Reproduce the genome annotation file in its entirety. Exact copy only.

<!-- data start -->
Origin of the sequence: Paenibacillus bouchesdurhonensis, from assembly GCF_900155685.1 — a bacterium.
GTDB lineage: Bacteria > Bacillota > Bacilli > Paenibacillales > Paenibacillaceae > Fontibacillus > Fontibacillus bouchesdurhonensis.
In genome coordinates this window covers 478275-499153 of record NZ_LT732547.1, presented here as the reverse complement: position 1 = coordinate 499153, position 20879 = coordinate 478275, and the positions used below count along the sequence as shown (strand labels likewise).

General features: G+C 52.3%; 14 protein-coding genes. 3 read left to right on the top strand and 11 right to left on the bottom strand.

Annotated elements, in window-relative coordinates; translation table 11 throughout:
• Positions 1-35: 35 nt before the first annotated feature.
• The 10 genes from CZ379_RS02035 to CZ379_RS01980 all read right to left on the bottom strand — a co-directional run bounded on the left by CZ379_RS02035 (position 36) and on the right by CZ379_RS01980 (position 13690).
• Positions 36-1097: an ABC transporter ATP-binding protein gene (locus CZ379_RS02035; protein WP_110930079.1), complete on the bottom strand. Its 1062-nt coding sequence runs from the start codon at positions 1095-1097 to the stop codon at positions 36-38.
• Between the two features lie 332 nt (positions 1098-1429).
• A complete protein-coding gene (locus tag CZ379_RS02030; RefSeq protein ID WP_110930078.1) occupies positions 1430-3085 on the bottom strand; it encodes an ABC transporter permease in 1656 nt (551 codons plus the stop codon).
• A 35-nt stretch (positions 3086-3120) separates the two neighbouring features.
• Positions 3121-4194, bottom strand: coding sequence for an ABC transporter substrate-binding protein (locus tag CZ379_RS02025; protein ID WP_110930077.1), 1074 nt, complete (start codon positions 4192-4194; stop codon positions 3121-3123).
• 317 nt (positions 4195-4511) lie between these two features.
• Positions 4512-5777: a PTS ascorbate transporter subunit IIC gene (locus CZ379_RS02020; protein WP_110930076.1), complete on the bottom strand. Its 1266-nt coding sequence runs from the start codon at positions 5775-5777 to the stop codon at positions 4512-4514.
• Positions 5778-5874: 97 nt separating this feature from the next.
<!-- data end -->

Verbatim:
Origin of the sequence: Paenibacillus bouchesdurhonensis, from assembly GCF_900155685.1 — a bacterium.
GTDB lineage: Bacteria > Bacillota > Bacilli > Paenibacillales > Paenibacillaceae > Fontibacillus > Fontibacillus bouchesdurhonensis.
In genome coordinates this window covers 478275-499153 of record NZ_LT732547.1, presented here as the reverse complement: position 1 = coordinate 499153, position 20879 = coordinate 478275, and the positions used below count along the sequence as shown (strand labels likewise).

General features: G+C 52.3%; 14 protein-coding genes. 3 read left to right on the top strand and 11 right to left on the bottom strand.

Annotated elements, in window-relative coordinates; translation table 11 throughout:
• Positions 1-35: 35 nt before the first annotated feature.
• The 10 genes from CZ379_RS02035 to CZ379_RS01980 all read right to left on the bottom strand — a co-directional run bounded on the left by CZ379_RS02035 (position 36) and on the right by CZ379_RS01980 (position 13690).
• Positions 36-1097: an ABC transporter ATP-binding protein gene (locus CZ379_RS02035; protein WP_110930079.1), complete on the bottom strand. Its 1062-nt coding sequence runs from the start codon at positions 1095-1097 to the stop codon at positions 36-38.
• Between the two features lie 332 nt (positions 1098-1429).
• A complete protein-coding gene (locus tag CZ379_RS02030; RefSeq protein ID WP_110930078.1) occupies positions 1430-3085 on the bottom strand; it encodes an ABC transporter permease in 1656 nt (551 codons plus the stop codon).
• A 35-nt stretch (positions 3086-3120) separates the two neighbouring features.
• Positions 3121-4194, bottom strand: coding sequence for an ABC transporter substrate-binding protein (locus tag CZ379_RS02025; protein ID WP_110930077.1), 1074 nt, complete (start codon positions 4192-4194; stop codon positions 3121-3123).
• 317 nt (positions 4195-4511) lie between these two features.
• Positions 4512-5777: a PTS ascorbate transporter subunit IIC gene (locus CZ379_RS02020; protein WP_110930076.1), complete on the bottom strand. Its 1266-nt coding sequence runs from the start codon at positions 5775-5777 to the stop codon at positions 4512-4514.
• Positions 5778-5874: 97 nt separating this feature from the next.